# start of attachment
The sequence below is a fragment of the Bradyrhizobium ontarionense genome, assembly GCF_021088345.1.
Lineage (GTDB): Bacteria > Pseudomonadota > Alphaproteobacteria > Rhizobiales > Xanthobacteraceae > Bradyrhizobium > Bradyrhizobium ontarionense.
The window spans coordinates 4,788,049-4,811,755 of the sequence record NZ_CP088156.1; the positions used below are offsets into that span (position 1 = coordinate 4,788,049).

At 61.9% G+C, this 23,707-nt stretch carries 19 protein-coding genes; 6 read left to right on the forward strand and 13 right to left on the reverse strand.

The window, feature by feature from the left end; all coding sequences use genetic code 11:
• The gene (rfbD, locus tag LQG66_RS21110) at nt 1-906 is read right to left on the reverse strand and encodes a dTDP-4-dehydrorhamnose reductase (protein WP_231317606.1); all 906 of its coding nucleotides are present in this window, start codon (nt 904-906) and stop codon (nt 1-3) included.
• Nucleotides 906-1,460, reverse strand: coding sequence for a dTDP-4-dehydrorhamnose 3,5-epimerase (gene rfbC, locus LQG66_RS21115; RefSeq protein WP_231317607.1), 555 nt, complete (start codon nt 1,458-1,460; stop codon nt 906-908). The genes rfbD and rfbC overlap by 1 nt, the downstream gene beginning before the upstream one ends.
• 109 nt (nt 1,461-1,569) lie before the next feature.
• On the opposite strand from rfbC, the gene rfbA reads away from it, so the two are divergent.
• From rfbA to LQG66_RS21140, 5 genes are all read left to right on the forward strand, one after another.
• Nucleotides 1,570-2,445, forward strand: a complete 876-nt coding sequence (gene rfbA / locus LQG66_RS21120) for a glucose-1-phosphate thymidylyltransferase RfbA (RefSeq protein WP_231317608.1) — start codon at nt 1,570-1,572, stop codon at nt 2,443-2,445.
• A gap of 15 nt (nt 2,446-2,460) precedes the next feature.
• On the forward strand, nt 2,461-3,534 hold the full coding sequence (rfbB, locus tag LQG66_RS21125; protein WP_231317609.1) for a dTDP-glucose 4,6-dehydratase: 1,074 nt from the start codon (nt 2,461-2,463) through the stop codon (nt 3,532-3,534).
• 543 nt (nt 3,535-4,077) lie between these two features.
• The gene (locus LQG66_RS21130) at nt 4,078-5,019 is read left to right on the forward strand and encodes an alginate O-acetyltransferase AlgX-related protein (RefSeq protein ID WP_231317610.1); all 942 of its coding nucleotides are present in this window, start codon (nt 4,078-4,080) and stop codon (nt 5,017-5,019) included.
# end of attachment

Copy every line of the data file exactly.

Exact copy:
The sequence below is a fragment of the Bradyrhizobium ontarionense genome, assembly GCF_021088345.1.
Lineage (GTDB): Bacteria > Pseudomonadota > Alphaproteobacteria > Rhizobiales > Xanthobacteraceae > Bradyrhizobium > Bradyrhizobium ontarionense.
The window spans coordinates 4,788,049-4,811,755 of the sequence record NZ_CP088156.1; the positions used below are offsets into that span (position 1 = coordinate 4,788,049).

At 61.9% G+C, this 23,707-nt stretch carries 19 protein-coding genes; 6 read left to right on the forward strand and 13 right to left on the reverse strand.

The window, feature by feature from the left end; all coding sequences use genetic code 11:
• The gene (rfbD, locus tag LQG66_RS21110) at nt 1-906 is read right to left on the reverse strand and encodes a dTDP-4-dehydrorhamnose reductase (protein WP_231317606.1); all 906 of its coding nucleotides are present in this window, start codon (nt 904-906) and stop codon (nt 1-3) included.
• Nucleotides 906-1,460, reverse strand: coding sequence for a dTDP-4-dehydrorhamnose 3,5-epimerase (gene rfbC, locus LQG66_RS21115; RefSeq protein WP_231317607.1), 555 nt, complete (start codon nt 1,458-1,460; stop codon nt 906-908). The genes rfbD and rfbC overlap by 1 nt, the downstream gene beginning before the upstream one ends.
• 109 nt (nt 1,461-1,569) lie before the next feature.
• On the opposite strand from rfbC, the gene rfbA reads away from it, so the two are divergent.
• From rfbA to LQG66_RS21140, 5 genes are all read left to right on the forward strand, one after another.
• Nucleotides 1,570-2,445, forward strand: a complete 876-nt coding sequence (gene rfbA / locus LQG66_RS21120) for a glucose-1-phosphate thymidylyltransferase RfbA (RefSeq protein WP_231317608.1) — start codon at nt 1,570-1,572, stop codon at nt 2,443-2,445.
• A gap of 15 nt (nt 2,446-2,460) precedes the next feature.
• On the forward strand, nt 2,461-3,534 hold the full coding sequence (rfbB, locus tag LQG66_RS21125; protein WP_231317609.1) for a dTDP-glucose 4,6-dehydratase: 1,074 nt from the start codon (nt 2,461-2,463) through the stop codon (nt 3,532-3,534).
• 543 nt (nt 3,535-4,077) lie between these two features.
• The gene (locus LQG66_RS21130) at nt 4,078-5,019 is read left to right on the forward strand and encodes an alginate O-acetyltransferase AlgX-related protein (RefSeq protein ID WP_231317610.1); all 942 of its coding nucleotides are present in this window, start codon (nt 4,078-4,080) and stop codon (nt 5,017-5,019) included.